The second problem with the Saudi initiative is that the framework of the rapprochement is built on terms of agreement that were shaped and even dictated by Riyadh rather than by the consideration of the overriding interests from the Egyptian side. That has sort of irked Egyptian leadership, which prompted Cairo to approach the initiative with rather cold feet. As if adding insult to injury, Turkish Islamists did not cut back on harsh criticisms of Egypt after Saudi mediation, and even went further with more negative stories about Egypt, finding ample coverage in government-controlled media. That indicated Saudi involvement did not produce any substantial result in changing Turkey’s behavior toward Egypt.
As for the brouhaha over Turkey inviting Egypt to the 13th Summit of the Organization of Islamic Cooperation (OIC) in İstanbul scheduled for April 10-15, it is not likely that Egypt will be represented by a senior figure at the meeting. The current state of relations is simply not conducive to produce a breakthrough on the bilateral level that will allow Sisi, or any other senior Egyptian figure, to make a high-profile appearance in İstanbul. By the way, Turkey has yet to send the official letter of invitation to Cairo, though it said it would.
Cairo is also suspecting that Ankara has been playing a double game in removing some of the irritants that have clearly bothered the Egyptian regime for some time. For one, the opposition media targeting Egypt in Turkey, allegedly financed by Turkish intelligence, is still in business with changed names, brands and venues. Members of the Muslim Brotherhood that are based in Turkey still receive financial, political and diplomatic support with their networking and travel discreetly facilitated by government agencies. Second, Turkish Islamists have been trying to blindside Egypt with their pet projects in Sudan and Libya, two neighbors of Egypt, by running clandestine schemes that work against Egyptian interests.
Third, Erdoğan’s keen interest in Gaza, cozying up to Hamas at the expense of Fatah and his apparent exploitation of the Palestine issue to advance his political ambitions in the region, have all irked the Egyptian leadership. Cairo is also troubled that terms of the agreement between Turkey and Israel as part of a normalization in their relations, still under discussion, may include some concessions that will anchor Turkey more firmly to Gaza and shore up the perception that Turkey is the main benefactor to Gaza in Egypt’s backyard. Instead of letting Egypt lead, which has been the case for decades, Turkish Islamists are endeavoring to steal Egypt’s traditional role.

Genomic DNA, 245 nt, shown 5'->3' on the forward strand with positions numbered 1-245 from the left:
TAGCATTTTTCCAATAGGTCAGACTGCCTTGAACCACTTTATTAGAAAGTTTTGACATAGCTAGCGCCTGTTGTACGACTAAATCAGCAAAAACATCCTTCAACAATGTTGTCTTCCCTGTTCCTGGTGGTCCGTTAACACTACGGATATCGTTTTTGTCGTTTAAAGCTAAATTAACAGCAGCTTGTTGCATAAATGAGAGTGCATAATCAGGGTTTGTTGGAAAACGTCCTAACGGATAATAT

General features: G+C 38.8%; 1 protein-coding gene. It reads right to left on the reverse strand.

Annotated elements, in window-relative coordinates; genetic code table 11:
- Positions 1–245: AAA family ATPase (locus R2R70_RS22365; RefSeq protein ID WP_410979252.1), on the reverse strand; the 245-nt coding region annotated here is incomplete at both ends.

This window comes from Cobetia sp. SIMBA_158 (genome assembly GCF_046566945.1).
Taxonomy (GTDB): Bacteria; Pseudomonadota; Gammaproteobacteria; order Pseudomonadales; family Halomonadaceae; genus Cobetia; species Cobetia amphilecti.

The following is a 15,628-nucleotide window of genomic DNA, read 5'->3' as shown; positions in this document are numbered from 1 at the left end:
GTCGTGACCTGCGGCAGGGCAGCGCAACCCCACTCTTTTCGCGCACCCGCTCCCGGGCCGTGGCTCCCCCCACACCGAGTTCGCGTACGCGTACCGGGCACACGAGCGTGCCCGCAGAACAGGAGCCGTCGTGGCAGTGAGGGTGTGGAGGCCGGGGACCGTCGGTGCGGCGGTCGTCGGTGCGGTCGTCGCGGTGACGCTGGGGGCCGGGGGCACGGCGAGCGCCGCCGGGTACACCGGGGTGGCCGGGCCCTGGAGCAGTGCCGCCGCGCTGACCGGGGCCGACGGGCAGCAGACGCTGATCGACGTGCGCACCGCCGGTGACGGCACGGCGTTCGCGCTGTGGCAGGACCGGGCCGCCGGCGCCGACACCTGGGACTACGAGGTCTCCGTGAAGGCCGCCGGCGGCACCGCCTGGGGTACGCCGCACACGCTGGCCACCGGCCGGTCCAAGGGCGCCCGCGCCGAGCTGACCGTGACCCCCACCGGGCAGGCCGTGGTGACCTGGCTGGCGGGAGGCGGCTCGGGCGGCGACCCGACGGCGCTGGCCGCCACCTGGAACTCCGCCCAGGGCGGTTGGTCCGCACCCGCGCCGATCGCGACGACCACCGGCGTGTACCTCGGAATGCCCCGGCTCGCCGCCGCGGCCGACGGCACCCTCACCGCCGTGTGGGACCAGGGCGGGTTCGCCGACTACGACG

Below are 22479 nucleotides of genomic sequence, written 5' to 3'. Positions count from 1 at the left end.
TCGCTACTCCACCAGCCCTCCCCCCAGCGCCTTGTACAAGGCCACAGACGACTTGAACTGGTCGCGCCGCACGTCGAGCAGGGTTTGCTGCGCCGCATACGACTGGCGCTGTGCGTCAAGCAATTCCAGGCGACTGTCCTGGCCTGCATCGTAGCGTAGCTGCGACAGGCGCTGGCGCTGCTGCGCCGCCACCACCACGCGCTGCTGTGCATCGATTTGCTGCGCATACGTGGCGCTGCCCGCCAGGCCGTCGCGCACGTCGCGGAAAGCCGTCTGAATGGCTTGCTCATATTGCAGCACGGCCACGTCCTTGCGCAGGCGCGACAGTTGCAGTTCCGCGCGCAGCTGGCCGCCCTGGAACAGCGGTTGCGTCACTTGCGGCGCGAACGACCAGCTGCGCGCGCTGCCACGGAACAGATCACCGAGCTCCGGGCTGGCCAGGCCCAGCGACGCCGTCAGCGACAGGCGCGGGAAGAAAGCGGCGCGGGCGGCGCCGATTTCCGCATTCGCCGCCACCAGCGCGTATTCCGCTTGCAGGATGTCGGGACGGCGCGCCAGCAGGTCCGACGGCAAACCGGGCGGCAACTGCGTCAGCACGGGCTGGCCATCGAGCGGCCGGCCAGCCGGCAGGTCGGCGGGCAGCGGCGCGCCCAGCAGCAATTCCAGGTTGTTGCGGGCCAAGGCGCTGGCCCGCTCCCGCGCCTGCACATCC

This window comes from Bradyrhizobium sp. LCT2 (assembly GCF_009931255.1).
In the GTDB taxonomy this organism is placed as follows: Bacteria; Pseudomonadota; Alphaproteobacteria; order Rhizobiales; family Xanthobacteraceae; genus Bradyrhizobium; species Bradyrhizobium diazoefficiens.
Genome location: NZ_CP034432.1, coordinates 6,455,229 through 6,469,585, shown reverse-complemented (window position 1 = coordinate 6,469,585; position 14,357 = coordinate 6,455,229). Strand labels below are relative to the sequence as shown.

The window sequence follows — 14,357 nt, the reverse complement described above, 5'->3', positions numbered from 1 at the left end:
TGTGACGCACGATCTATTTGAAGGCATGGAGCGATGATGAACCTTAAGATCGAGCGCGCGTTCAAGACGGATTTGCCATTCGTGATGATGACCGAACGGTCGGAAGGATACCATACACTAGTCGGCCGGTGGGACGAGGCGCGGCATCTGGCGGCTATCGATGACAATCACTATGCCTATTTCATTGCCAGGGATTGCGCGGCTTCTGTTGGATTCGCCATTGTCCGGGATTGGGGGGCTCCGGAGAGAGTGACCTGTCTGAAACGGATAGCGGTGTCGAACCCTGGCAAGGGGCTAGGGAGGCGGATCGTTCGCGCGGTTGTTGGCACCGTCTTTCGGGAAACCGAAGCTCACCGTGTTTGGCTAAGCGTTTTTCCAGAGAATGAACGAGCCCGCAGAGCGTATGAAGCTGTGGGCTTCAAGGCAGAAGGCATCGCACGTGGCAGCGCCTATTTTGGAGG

It is quite a pity that the ideological zealotry of Erdoğan and his associates has harmed Turkey’s ties with Egypt when the two countries are quite in need of each other’s help in countering significant security challenges in the Middle East and North Africa. So far, the impact of political difficulties on business ties has been somewhat limited. Turkish exports to Egypt, which were a little over $3 billion, have, by and large, remained steady since 2013. On the downside, the tension held back the potential growth in business ties. There are worries among the Turkish business community that things may get worse in the Egyptian market, especially after Cairo’s introduction of a mandatory registration for imports in January.
As part of the Egyptian government’s plan to curtail imports — which were over $60 billion last year, almost triple the amount it exports — representatives of foreign companies that seek to export goods to Egypt will have to register and provide their own business licenses as well as ownership and other documents. This comprehensive plan, designed to tackle the current account deficit, is not directed against Turkey specifically. But it may give Egyptian authorities an opportunity to cut back on Turkish imports to Egypt given the growing anti-Turkish sentiment among Egyptian consumers, fueled by negative reporting on Turkey due to incessant attacks on the Egyptian leadership by Turkish rulers. On a side note, by using the new registration measure, perhaps Egyptian authorities may also want to clear some of the Turkish business initiatives that aimed to sustain the Muslim Brotherhood network rather than help boost bilateral trade.
In any case, a real rapprochement between Turkey and Egypt won’t be possible as long as the ideology is rampant in shaping Turkish foreign policy, even when it makes no sense. That does not mean both countries will not engage in a transactional relationship when it is suitable for both. But even that will remain limited in its scope and targeted in its purpose, as seen in Saudi initiatives.